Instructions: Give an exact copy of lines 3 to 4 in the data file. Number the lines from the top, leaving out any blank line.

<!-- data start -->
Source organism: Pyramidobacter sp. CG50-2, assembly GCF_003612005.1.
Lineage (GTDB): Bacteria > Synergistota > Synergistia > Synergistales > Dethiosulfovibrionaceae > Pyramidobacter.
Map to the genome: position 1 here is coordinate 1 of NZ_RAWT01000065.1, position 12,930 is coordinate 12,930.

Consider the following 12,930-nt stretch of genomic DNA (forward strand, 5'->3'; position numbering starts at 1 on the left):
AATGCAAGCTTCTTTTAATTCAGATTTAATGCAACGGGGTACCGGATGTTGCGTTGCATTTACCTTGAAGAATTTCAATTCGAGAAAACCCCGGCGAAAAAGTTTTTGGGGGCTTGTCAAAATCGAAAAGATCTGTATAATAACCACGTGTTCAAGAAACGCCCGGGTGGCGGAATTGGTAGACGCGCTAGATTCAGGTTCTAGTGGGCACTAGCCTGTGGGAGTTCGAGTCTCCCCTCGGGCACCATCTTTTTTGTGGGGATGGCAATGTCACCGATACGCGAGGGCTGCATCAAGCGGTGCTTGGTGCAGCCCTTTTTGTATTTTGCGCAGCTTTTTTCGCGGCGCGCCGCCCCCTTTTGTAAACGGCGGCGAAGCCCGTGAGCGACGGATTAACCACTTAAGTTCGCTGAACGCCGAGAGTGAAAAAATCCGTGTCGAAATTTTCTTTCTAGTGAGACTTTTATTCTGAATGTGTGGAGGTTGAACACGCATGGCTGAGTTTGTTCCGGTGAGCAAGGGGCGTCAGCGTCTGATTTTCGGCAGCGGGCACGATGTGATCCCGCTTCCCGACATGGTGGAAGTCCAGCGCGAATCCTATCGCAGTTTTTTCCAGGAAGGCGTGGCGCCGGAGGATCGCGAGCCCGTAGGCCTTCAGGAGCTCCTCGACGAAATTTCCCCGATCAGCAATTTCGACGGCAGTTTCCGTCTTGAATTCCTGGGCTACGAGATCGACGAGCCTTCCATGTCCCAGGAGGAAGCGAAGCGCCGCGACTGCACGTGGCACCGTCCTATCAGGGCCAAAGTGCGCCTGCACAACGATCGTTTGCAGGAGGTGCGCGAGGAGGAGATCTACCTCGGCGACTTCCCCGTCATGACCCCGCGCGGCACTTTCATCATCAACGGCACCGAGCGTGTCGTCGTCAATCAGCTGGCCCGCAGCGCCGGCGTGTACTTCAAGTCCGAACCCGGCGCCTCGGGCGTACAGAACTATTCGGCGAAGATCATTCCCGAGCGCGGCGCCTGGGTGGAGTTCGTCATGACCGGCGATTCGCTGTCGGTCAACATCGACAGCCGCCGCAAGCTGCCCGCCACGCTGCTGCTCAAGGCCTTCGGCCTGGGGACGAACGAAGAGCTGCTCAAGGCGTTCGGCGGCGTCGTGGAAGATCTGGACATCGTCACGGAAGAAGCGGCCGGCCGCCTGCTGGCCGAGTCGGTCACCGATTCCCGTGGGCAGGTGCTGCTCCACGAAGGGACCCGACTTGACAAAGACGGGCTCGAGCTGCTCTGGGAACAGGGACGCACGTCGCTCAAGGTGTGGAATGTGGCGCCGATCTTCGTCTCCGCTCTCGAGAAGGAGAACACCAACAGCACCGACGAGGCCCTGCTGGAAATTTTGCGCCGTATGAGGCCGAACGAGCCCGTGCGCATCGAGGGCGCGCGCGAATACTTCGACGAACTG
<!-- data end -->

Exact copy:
Map to the genome: position 1 here is coordinate 1 of NZ_RAWT01000065.1, position 12,930 is coordinate 12,930.

Consider the following 12,930-nt stretch of genomic DNA (forward strand, 5'->3'; position numbering starts at 1 on the left):